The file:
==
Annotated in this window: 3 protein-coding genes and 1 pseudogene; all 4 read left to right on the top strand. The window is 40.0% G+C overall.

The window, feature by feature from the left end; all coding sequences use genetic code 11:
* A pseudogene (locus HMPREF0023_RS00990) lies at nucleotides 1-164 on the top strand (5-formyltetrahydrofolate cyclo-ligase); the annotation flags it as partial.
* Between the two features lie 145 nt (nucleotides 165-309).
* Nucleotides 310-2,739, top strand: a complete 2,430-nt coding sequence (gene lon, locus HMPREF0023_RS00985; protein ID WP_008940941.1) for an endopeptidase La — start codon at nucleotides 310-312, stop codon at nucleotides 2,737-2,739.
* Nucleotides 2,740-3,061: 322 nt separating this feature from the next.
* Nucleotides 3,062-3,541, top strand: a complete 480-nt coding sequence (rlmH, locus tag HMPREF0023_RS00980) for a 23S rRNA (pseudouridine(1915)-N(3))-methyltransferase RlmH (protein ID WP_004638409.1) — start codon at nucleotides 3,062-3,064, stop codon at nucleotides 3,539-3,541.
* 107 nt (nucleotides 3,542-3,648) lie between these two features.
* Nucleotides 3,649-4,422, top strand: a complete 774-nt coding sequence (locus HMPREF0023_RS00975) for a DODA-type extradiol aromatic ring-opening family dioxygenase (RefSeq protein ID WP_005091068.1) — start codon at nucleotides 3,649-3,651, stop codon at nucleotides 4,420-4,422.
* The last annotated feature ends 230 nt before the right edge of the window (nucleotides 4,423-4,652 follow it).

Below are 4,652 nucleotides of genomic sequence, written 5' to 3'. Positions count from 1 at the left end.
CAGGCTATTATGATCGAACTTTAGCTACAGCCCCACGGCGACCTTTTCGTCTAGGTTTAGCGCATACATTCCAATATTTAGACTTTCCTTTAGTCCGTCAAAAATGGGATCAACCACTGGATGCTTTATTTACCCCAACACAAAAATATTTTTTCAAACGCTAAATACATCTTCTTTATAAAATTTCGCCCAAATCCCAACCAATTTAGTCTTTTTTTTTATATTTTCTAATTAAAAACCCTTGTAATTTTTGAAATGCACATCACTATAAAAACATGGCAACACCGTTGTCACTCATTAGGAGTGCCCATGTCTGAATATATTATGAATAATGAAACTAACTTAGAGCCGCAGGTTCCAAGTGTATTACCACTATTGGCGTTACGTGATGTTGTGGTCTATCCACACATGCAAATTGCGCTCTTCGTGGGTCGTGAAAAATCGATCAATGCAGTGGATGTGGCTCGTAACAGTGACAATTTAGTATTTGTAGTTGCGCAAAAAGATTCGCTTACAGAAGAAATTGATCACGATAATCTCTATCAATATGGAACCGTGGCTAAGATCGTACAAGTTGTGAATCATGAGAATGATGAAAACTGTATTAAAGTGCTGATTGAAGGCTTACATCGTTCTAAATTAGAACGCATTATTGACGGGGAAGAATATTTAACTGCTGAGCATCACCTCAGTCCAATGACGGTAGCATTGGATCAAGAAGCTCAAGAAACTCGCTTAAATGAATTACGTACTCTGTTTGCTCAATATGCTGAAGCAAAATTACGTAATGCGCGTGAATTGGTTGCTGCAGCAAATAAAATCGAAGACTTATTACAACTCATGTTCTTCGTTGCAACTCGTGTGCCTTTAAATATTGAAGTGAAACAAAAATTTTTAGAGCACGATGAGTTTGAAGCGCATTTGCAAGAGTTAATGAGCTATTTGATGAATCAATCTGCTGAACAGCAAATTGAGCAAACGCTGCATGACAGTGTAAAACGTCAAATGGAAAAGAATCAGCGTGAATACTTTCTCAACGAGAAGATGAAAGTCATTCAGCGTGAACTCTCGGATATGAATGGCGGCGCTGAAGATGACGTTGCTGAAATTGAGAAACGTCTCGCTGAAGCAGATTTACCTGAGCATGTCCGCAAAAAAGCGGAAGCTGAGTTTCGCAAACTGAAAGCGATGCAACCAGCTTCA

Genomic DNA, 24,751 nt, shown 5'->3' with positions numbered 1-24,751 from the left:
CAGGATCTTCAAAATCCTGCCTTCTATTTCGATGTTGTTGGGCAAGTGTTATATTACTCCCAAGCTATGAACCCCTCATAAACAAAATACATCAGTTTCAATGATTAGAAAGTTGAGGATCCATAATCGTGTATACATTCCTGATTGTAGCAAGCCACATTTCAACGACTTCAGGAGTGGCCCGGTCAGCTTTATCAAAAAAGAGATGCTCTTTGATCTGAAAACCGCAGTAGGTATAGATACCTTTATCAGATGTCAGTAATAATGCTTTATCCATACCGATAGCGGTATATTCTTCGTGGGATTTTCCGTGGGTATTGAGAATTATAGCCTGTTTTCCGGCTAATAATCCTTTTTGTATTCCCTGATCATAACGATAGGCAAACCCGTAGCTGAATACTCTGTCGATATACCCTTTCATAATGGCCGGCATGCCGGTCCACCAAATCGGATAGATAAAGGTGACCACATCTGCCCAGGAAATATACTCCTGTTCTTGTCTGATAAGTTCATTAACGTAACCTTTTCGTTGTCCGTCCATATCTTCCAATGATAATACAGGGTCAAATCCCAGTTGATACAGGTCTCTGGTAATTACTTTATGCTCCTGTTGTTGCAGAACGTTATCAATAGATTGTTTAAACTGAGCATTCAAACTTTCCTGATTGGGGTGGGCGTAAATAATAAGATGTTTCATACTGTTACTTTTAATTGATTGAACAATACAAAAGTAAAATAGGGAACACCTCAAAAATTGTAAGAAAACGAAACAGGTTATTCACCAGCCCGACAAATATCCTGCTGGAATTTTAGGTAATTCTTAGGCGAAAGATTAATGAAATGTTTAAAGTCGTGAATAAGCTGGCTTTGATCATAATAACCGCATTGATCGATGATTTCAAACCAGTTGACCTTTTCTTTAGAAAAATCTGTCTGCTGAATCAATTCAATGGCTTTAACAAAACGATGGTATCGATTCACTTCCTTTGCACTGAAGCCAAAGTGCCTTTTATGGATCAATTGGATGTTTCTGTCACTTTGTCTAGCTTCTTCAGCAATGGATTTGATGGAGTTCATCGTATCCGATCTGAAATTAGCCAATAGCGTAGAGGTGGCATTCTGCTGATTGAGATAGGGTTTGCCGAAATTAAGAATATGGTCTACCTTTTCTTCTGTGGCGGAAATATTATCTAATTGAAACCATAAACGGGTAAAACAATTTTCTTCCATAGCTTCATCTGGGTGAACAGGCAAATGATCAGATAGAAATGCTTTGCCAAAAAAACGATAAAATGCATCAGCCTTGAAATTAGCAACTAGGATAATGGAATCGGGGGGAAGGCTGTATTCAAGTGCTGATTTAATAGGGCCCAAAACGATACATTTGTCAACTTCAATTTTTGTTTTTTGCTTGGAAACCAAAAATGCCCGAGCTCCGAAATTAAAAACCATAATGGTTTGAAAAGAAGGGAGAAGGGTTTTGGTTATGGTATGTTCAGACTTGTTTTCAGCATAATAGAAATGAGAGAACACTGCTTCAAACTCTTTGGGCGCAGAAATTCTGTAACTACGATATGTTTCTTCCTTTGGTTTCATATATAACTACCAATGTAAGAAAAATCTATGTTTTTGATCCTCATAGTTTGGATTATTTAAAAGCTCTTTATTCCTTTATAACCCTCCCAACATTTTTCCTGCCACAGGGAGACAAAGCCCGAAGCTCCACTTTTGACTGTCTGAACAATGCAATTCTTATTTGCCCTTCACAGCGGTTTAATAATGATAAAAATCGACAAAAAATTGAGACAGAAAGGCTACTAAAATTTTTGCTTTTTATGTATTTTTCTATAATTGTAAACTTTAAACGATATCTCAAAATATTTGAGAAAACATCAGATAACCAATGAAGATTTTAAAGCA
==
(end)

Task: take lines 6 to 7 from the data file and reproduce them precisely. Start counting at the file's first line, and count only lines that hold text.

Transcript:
* Nucleotides 2,740-3,061: 322 nt separating this feature from the next.
* Nucleotides 3,062-3,541, top strand: a complete 480-nt coding sequence (rlmH, locus tag HMPREF0023_RS00980) for a 23S rRNA (pseudouridine(1915)-N(3))-methyltransferase RlmH (protein ID WP_004638409.1) — start codon at nucleotides 3,062-3,064, stop codon at nucleotides 3,539-3,541.